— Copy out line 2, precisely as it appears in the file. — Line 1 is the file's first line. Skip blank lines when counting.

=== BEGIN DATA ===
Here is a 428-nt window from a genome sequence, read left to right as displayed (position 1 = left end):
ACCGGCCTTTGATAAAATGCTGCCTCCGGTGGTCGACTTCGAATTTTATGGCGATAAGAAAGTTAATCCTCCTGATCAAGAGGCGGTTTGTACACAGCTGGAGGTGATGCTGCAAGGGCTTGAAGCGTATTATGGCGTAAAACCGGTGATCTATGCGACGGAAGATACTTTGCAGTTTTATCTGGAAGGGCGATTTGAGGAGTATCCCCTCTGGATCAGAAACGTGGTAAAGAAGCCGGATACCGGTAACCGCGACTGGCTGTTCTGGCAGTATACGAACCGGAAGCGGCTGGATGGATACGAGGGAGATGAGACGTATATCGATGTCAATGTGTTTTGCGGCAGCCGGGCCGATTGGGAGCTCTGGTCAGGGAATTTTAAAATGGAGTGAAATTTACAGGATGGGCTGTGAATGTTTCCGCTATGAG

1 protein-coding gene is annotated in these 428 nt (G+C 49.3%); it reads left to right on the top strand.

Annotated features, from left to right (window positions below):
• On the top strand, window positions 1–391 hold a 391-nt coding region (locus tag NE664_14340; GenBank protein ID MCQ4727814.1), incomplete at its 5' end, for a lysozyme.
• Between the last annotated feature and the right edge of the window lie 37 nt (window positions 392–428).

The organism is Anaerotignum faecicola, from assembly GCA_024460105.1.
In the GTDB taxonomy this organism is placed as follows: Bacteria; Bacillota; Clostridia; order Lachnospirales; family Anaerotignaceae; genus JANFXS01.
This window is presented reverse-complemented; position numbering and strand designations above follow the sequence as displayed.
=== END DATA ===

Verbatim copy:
ACCGGCCTTTGATAAAATGCTGCCTCCGGTGGTCGACTTCGAATTTTATGGCGATAAGAAAGTTAATCCTCCTGATCAAGAGGCGGTTTGTACACAGCTGGAGGTGATGCTGCAAGGGCTTGAAGCGTATTATGGCGTAAAACCGGTGATCTATGCGACGGAAGATACTTTGCAGTTTTATCTGGAAGGGCGATTTGAGGAGTATCCCCTCTGGATCAGAAACGTGGTAAAGAAGCCGGATACCGGTAACCGCGACTGGCTGTTCTGGCAGTATACGAACCGGAAGCGGCTGGATGGATACGAGGGAGATGAGACGTATATCGATGTCAATGTGTTTTGCGGCAGCCGGGCCGATTGGGAGCTCTGGTCAGGGAATTTTAAAATGGAGTGAAATTTACAGGATGGGCTGTGAATGTTTCCGCTATGAG